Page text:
My Twitter highlights of 2015

With more and more buzz around “serious” news stories, Twitter is increasingly driving the news agenda and journalists ignore the social network at their peril. Here are some of my personal highlights from the Twittersphere in 2015.


In the hours after the Charlie Hebdo terror attack in January, the hashtag #JeSuisCharlie spread around the world with incredible speed. It seemed a perfect way to convey solidarity with the slain cartoonists. They were household names in France and they died for their ideas: namely, the right to caricature and satire.
But cracks soon appeared in this show of unity, as some people felt they could not agree with the French cartoonists’ stance of mocking - or simply portraying - the Muslim Prophet Mohammed. The counter-hashtag #JeNeSuisPasCharlie sprang up and became associated with those French schoolchildren who refused to observe a minute’s silence shortly after the atrocity.
Later in the year, the weekly’s controversial cartoon of drowned Syrian toddler Aylan Kurdi dealt a further blow to the #JeSuisCharlie sentiment. The same can be said of its controversial drawings of the Russian passenger plane that was blown up by the Islamic State group over Egypt with the loss of 224 lives. The hashtag #JeNeSuisPasCharlie made a resounding comeback on Twitter on both occasions.

The whole episode shows that sadly, one hashtag can be overly simplistic when fraught issues like freedom of speech are at play.


Another notable hashtag appeared in July, after German Chancellor Angela Merkel made a Palestinian refugee girl cry during a televised debate on immigration. Merkel, seeing the 14-year-old was upset, got up and went over to “stroke” her on the back to comfort her. The hashtag #Merkelstreichelt, meaning “Merkel strokes”, was born.

As the video of the encounter shows, Merkel’s reaction to the girl’s tears was somewhat off the mark. “But you did that really well”, she opined at first, referring to the girl’s appearance on the debate. Quick as a flash, the moderator hit back at Merkel: “I don't think, Mrs Chancellor, that it’s about doing really well, but rather that this is a very stressful situation”.

The hashtag was mainly used by Merkel’s critics to mock her.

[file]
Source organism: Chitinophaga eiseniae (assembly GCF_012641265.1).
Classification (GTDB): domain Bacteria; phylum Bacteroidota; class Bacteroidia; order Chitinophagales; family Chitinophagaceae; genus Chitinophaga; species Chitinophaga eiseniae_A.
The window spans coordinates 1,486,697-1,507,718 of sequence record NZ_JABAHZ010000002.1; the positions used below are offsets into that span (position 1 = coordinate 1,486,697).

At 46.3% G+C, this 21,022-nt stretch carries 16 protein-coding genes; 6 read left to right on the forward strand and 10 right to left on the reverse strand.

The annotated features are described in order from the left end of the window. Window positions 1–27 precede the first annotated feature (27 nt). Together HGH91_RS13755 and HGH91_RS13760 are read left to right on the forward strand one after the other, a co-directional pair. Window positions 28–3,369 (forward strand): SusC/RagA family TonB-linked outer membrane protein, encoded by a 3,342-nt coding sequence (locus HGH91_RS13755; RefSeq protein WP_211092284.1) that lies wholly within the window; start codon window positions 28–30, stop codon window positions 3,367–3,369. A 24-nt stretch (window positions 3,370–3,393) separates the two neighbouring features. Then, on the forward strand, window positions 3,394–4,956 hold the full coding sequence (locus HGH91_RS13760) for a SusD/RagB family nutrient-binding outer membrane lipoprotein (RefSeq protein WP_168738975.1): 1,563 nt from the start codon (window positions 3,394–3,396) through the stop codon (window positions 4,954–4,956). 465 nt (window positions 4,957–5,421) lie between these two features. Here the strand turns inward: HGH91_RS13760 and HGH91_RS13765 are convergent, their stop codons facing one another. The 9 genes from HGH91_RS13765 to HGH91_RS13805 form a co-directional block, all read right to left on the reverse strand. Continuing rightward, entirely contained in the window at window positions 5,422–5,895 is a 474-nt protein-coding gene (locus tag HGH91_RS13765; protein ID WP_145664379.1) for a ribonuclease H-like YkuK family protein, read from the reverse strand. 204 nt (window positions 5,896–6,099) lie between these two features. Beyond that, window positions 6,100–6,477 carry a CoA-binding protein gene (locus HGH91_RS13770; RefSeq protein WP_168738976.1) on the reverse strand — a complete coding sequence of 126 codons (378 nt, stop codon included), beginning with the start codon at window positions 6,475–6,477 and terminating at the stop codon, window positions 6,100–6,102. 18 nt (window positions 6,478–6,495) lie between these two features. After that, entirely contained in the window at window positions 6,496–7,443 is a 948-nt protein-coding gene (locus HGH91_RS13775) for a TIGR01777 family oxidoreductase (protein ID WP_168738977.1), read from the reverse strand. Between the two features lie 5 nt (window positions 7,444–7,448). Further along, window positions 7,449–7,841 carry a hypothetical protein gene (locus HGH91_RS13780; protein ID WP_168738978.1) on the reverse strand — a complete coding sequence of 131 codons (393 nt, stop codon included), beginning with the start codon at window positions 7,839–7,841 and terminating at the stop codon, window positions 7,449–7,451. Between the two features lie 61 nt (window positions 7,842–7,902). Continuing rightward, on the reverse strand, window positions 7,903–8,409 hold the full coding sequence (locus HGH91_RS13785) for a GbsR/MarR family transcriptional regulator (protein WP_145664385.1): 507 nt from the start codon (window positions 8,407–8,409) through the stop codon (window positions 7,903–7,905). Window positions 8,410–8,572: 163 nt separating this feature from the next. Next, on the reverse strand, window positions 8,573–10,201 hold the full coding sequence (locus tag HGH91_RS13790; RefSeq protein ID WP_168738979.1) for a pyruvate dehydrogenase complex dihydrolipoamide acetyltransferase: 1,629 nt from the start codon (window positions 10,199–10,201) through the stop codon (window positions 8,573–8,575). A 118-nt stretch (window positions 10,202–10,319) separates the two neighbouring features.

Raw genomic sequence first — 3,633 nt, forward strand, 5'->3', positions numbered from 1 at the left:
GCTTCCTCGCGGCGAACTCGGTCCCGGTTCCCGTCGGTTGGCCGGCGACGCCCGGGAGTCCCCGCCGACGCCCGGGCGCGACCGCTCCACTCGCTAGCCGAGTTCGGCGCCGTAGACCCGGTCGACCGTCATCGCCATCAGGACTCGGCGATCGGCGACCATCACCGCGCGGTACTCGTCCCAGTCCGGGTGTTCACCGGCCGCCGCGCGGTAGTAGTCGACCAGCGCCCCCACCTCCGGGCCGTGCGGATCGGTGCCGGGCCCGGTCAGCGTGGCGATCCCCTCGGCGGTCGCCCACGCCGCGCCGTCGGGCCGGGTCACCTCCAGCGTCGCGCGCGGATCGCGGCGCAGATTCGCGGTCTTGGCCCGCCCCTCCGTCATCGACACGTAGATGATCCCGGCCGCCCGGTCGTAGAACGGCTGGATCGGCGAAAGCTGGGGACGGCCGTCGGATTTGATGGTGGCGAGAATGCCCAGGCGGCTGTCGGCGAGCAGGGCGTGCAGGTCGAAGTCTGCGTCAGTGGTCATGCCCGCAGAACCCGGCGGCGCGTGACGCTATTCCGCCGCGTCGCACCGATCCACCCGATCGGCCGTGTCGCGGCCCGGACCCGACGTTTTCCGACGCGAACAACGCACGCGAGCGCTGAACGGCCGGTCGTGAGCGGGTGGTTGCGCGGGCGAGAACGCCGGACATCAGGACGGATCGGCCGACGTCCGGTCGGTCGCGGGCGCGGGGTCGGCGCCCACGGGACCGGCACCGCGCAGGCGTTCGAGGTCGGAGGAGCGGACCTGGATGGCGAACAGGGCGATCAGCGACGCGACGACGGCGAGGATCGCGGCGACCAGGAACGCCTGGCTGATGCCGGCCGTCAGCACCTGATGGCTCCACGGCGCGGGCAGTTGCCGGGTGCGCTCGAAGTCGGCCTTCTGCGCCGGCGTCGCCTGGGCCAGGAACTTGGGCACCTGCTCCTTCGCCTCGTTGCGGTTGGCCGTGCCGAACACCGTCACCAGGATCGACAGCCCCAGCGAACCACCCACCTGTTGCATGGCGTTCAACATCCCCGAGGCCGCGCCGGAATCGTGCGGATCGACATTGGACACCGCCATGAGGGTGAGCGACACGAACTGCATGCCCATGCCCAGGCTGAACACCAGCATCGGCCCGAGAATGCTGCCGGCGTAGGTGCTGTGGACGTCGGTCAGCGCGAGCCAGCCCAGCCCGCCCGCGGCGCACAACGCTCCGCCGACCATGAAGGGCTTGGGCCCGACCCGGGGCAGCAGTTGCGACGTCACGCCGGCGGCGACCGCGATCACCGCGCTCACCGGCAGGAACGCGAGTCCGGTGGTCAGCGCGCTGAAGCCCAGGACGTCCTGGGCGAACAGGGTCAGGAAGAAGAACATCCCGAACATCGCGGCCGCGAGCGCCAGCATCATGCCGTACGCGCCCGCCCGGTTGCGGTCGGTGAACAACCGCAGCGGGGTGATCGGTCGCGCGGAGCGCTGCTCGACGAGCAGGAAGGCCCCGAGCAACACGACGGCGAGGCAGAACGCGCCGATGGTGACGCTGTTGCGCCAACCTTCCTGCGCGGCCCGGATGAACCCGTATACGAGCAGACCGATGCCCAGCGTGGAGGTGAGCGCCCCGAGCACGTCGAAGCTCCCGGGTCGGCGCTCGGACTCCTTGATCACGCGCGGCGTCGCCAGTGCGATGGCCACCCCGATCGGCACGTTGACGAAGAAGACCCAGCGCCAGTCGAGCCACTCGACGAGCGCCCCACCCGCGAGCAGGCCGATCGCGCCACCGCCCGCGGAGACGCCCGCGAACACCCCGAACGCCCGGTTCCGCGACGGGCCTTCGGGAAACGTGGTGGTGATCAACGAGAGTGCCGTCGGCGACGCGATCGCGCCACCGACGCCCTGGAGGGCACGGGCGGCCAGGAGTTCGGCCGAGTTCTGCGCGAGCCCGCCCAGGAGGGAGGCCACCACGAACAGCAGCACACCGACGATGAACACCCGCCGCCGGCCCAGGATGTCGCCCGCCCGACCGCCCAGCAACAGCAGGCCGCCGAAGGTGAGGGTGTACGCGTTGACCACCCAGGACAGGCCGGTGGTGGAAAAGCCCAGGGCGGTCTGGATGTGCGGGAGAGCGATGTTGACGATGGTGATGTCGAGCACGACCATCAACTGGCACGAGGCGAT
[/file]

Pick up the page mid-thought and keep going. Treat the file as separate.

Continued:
"Refugee problem solved".
"Greek crisis solved!"

Best newcomer

This one is a toss-up between US President Barack Obama and US whistleblower Edward Snowden. Obama joined Twitter in May, Snowden in September. Both have posted regularly since.
So who matters more, the current US leader or no doubt the most important whistleblower in recent history? With an election to choose his successor less than a year away, surely Obama must win this one.

Best satirical accounts

The handle @manwhohasitall appeared in October and parodies the patronising advice given to women today about how to “have it all”. It doles out “helpful” advice to men as if they were in women’s shoes – a refreshing change of perspective.
The author, whose identity is unknown, describes himself as “a busy dad with three children, an awesome wife and a hectic full-time job”. He also posts “facts” set in a parallel universe where roles are reversed and men are in the current situation of women. The result requires the reader to suspend disbelief but is often hilarious.
What a great way to raise awareness about just how far we still are from true gender equality.

Another amusing satirical account this year, despite the tragic circumstances behind it, was @LogeurDuDaesh. This refers to Jawad Bendaoud, the man who found an apartment for some of the terrorists behind the November 13th Paris attacks which killed 130 people. Five days after the carnage, elite French police stormed the apartment in the Paris suburb of Saint-Denis. During the police raid, Bendaoud appeared on French TV channel BFM, saying he had no idea that the people he had put up were terrorists. “I was asked to do a favour, I did a favour”, he pleaded.

The tweets feature the 29-year-old “slumlord” defending himself in this naïve manner.
"I did hear the word grenade [also French for pomegranate] but I first thought of that delicious exotic fruit".
"When they spoke to me about Syria I thought it was that thing for the iPhone [Siri]".

Back in the real world, Bendaoud’s defence has fallen apart - according to French media reports, phone records show he received a call from a Belgian number linked to the terrorists prior to November 13th - and he has now been placed under formal investigation. He has since shifted his line of defence to saying “I suspected [something fishy was up] but I wanted the money”.

Best tweet

It’s difficult to choose a single tweet from the whole year, but one in particular did stand out recently. After US presidential hopeful Donald Trump announced that he wanted to temporarily bar all Muslims from entering the United States, Rick Kriseman, the mayor of St. Petersburg, Florida, had a great comeback.
To see Twitter’s own version of its highlights from 2015 - of which there are simply too many to fit in one blog post - click here.

Thumbnail photo © Pixabay
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